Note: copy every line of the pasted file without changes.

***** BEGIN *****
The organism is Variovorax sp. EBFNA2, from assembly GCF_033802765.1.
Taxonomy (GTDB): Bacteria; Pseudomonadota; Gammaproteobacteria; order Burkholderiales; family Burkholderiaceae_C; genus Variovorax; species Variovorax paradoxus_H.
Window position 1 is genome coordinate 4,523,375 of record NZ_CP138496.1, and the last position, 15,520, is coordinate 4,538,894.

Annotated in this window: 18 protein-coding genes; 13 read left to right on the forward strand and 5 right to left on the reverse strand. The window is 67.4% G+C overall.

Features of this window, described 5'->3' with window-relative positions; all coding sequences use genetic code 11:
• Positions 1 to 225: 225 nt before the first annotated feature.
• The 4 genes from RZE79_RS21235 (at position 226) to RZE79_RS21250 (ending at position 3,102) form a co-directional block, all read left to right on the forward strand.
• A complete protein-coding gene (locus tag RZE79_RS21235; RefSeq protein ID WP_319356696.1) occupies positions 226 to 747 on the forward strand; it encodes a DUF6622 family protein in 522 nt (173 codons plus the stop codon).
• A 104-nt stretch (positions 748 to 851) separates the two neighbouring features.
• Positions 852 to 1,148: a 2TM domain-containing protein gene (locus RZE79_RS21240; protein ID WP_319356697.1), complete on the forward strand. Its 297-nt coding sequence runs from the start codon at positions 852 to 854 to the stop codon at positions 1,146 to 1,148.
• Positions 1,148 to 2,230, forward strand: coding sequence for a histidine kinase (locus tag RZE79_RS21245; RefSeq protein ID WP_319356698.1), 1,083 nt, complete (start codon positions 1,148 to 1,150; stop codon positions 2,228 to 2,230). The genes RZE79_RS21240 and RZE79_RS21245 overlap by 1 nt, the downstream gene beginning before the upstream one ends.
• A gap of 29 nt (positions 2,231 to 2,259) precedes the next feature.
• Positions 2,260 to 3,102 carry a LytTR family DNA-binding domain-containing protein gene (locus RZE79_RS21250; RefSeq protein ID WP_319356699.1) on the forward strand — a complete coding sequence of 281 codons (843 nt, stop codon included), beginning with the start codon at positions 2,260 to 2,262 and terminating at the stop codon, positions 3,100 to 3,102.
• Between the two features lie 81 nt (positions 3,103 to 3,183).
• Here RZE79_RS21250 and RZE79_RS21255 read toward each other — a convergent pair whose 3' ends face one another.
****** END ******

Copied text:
The organism is Variovorax sp. EBFNA2, from assembly GCF_033802765.1.
Taxonomy (GTDB): Bacteria; Pseudomonadota; Gammaproteobacteria; order Burkholderiales; family Burkholderiaceae_C; genus Variovorax; species Variovorax paradoxus_H.
Window position 1 is genome coordinate 4,523,375 of record NZ_CP138496.1, and the last position, 15,520, is coordinate 4,538,894.

Annotated in this window: 18 protein-coding genes; 13 read left to right on the forward strand and 5 right to left on the reverse strand. The window is 67.4% G+C overall.

Features of this window, described 5'->3' with window-relative positions; all coding sequences use genetic code 11:
• Positions 1 to 225: 225 nt before the first annotated feature.
• The 4 genes from RZE79_RS21235 (at position 226) to RZE79_RS21250 (ending at position 3,102) form a co-directional block, all read left to right on the forward strand.
• A complete protein-coding gene (locus tag RZE79_RS21235; RefSeq protein ID WP_319356696.1) occupies positions 226 to 747 on the forward strand; it encodes a DUF6622 family protein in 522 nt (173 codons plus the stop codon).
• A 104-nt stretch (positions 748 to 851) separates the two neighbouring features.
• Positions 852 to 1,148: a 2TM domain-containing protein gene (locus RZE79_RS21240; protein ID WP_319356697.1), complete on the forward strand. Its 297-nt coding sequence runs from the start codon at positions 852 to 854 to the stop codon at positions 1,146 to 1,148.
• Positions 1,148 to 2,230, forward strand: coding sequence for a histidine kinase (locus tag RZE79_RS21245; RefSeq protein ID WP_319356698.1), 1,083 nt, complete (start codon positions 1,148 to 1,150; stop codon positions 2,228 to 2,230). The genes RZE79_RS21240 and RZE79_RS21245 overlap by 1 nt, the downstream gene beginning before the upstream one ends.
• A gap of 29 nt (positions 2,231 to 2,259) precedes the next feature.
• Positions 2,260 to 3,102 carry a LytTR family DNA-binding domain-containing protein gene (locus RZE79_RS21250; RefSeq protein ID WP_319356699.1) on the forward strand — a complete coding sequence of 281 codons (843 nt, stop codon included), beginning with the start codon at positions 2,260 to 2,262 and terminating at the stop codon, positions 3,100 to 3,102.
• Between the two features lie 81 nt (positions 3,103 to 3,183).
• Here RZE79_RS21250 and RZE79_RS21255 read toward each other — a convergent pair whose 3' ends face one another.